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What did you brew in? Was it a carboy, bucket, or some other setup sold to you with the kit? If it was like a Mr.Beer setup, I'd be leery of that, because those can easily cause sanitation issues. However, if not, then it could be your sanitation method. Again, it would be helpful to know more about your sanitation method.

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Up next: Big Brew Off competition between me and Kaptain Karma as one team, and my two roommates as another--We'll be brewing Pale Ales with specifications on malts, hops, and total yeild to see who's version is better (and to end up with ten total gallons of great beer).
Also up soon: Belgian Dubbel
Primary: Grampa's Woodshed Apple Smoked Porter
Secondary: Zombiefoot California Common, Chocolate Strong Porter
Drinking: Seamus O'Drunkagan Irish Red, Humble Pie Imperial Stout, Capricorn IPA
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Old 02-27-2006, 04:28 AM   #7
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Sorry, didn't mean to not give enough info. Little shy about hijacking someone else's thread. The container that came with the kit is a semi-firm cube shaped plastic container called a cubitainer. The kit also came with a powder for sanitizing. Not sure what's in it. I just did with it what the directions told me to do. I don't know what doing it right is like, so I couldn't guess where I came up short. Sanitizing sounds like the common cause in a lot of threads I've perused on this forum, but I did sanitize. I just don't know if there is a right way and a wrong way. If there is I wouldn't know if I did it right or wrong. If, by your observation, brewing kits tend to make very good beer if done right, I would tend to volunteer that I did something wrong. I just don't know what that might be.

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Old 02-27-2006, 04:33 AM   #8
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Your cubitainer might be the cause. Did it come with an airlock?

Other than that, the sanitizer that came with it sounds like it was bleach based, which can cause similar problems if it isn't rinsed. What happens is the chlorine kind of kills the yeast, causing it to not ferment all the way out, and it will still be somewhat active, but mostly injured, causing it to have a soda like fizz to it, and taste kind of nasty. But if you rinsed it properly that wouldn't be so much of an issue.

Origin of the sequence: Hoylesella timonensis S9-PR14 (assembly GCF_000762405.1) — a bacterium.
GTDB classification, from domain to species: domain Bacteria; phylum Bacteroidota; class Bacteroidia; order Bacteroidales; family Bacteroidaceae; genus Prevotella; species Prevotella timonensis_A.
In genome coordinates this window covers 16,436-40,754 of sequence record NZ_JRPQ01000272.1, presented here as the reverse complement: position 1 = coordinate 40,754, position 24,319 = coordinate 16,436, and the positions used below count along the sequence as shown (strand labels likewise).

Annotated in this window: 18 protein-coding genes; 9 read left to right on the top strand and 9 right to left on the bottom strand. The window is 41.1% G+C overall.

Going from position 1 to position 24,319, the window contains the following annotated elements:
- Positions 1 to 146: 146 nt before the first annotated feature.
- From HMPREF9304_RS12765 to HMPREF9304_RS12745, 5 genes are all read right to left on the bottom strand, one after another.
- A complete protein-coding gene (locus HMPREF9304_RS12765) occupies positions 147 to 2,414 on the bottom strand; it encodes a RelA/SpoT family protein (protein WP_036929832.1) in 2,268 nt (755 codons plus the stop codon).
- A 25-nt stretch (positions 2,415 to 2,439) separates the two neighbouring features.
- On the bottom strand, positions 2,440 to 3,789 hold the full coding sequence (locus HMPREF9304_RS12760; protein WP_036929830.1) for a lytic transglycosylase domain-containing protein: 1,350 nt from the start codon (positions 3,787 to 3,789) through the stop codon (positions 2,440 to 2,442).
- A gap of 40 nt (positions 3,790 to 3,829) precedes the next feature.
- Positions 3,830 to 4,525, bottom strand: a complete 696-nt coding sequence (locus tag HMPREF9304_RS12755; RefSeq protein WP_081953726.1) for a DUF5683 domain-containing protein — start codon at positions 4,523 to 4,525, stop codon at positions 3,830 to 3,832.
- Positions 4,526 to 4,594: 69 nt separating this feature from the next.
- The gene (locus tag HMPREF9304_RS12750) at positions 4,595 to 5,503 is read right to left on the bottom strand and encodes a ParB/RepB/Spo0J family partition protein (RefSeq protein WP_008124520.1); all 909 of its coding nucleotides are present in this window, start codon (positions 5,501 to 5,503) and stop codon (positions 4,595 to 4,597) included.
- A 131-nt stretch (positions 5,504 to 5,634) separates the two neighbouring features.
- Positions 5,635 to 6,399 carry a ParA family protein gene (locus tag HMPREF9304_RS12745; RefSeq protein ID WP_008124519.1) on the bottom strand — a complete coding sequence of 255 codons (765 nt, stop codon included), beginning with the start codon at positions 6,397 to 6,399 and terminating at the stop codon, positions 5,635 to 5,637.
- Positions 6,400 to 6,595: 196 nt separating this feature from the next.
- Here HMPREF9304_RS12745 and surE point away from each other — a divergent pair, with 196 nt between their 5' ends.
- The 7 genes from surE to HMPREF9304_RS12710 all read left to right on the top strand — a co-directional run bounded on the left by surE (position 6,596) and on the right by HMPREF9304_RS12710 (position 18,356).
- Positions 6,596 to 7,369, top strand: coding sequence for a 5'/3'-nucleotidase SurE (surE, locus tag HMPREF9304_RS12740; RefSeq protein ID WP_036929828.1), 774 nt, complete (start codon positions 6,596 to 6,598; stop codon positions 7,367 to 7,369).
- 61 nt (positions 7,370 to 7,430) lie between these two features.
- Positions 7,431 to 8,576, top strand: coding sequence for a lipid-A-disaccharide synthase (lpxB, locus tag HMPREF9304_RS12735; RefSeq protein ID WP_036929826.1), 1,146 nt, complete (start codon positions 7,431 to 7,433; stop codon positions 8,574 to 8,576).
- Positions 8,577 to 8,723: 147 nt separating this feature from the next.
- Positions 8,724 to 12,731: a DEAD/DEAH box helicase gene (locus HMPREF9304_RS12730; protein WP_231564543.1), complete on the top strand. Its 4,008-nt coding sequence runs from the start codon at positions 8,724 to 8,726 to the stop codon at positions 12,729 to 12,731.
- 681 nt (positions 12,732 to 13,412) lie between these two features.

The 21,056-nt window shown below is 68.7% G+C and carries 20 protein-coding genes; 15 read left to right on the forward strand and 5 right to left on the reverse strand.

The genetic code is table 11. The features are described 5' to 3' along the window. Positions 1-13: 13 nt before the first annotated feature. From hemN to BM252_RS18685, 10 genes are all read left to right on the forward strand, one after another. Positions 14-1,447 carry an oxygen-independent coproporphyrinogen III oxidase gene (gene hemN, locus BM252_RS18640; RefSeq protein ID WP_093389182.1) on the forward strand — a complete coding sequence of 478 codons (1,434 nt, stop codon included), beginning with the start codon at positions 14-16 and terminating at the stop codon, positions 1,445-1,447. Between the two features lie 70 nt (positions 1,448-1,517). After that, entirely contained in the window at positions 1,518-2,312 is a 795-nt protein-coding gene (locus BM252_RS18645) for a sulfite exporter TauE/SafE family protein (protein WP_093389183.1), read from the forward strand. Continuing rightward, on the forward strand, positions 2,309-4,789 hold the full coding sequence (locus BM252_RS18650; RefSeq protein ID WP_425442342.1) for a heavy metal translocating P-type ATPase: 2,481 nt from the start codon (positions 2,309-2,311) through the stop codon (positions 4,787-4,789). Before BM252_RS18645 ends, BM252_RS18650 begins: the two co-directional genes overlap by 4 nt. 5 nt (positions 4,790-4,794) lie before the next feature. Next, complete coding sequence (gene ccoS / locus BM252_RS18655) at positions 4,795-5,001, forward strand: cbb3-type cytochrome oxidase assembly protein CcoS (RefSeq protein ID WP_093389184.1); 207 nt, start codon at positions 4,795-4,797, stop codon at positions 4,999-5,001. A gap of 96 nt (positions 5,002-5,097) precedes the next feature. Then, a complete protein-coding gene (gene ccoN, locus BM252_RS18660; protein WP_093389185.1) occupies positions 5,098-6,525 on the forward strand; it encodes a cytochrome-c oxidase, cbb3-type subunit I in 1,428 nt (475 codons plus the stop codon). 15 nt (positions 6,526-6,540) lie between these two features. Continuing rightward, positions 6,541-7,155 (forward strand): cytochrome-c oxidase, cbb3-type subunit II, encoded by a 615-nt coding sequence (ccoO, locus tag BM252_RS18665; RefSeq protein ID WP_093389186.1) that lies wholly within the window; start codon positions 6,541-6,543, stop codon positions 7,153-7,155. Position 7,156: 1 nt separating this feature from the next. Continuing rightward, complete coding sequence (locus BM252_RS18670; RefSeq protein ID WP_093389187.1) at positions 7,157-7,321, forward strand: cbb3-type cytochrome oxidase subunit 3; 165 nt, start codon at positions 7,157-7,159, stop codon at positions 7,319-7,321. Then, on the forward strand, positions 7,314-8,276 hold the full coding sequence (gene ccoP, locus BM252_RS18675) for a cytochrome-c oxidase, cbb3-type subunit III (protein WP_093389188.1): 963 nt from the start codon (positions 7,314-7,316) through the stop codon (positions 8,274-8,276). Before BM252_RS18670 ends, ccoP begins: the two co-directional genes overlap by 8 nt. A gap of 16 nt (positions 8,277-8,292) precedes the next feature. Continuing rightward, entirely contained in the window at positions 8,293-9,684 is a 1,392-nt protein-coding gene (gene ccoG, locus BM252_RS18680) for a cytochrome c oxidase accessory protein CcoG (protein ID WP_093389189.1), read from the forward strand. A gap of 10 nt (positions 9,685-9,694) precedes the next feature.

I would recomend buying a carboy (25-40$), and getting some iodophor, both of which you should be able to get at a homebrewshop. You should also be able to find liquid yeast, which will be more active and more tolerant of conditions than dry yeast.

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Up next: Big Brew Off competition between me and Kaptain Karma as one team, and my two roommates as another--We'll be brewing Pale Ales with specifications on malts, hops, and total yeild to see who's version is better (and to end up with ten total gallons of great beer).
Also up soon: Belgian Dubbel
Primary: Grampa's Woodshed Apple Smoked Porter
Secondary: Zombiefoot California Common, Chocolate Strong Porter
Drinking: Seamus O'Drunkagan Irish Red, Humble Pie Imperial Stout, Capricorn IPA
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Old 02-27-2006, 04:42 AM   #9
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Thanks for the tip(s). Yes to answer the question, the cubitainer did come with an air lock. But, like it or not, it sounds like I'm going to have to invest in some real equipment. I caught the bug to do this some more, but I'm worried about the results not being up to my hopes. Don't know if it's shooting too high, but if I can't brew something as flavorful as Sam Adams or Sierra Nevada Pale Ale I'm better off buying it.

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Old 02-27-2006, 04:47 AM   #10
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You'll be happy buying the equipment, and if you treat it right, it'll last a long time, which means in the longrun you'll be saving a lot of money by drinking homebrews instead of buying Sierra Nevada...even though that is a very good beer. But you can make five gallons of possibly better beer for less than fifty bucks, which is quite a bargain. But the most important thing is is the satisfaction in knowing that you made it.

Relax, have a homebrew... or in your case, maybe a decent store-bought, and that bug of yours will have you making the beer you love in no time at all.



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Up next: Big Brew Off competition between me and Kaptain Karma as one team, and my two roommates as another--We'll be brewing Pale Ales with specifications on malts, hops, and total yeild to see who's version is better (and to end up with ten total gallons of great beer).
Also up soon: Belgian Dubbel
Primary: Grampa's Woodshed Apple Smoked Porter
Secondary: Zombiefoot California Common, Chocolate Strong Porter
Drinking: Seamus O'Drunkagan Irish Red, Humble Pie Imperial Stout, Capricorn IPA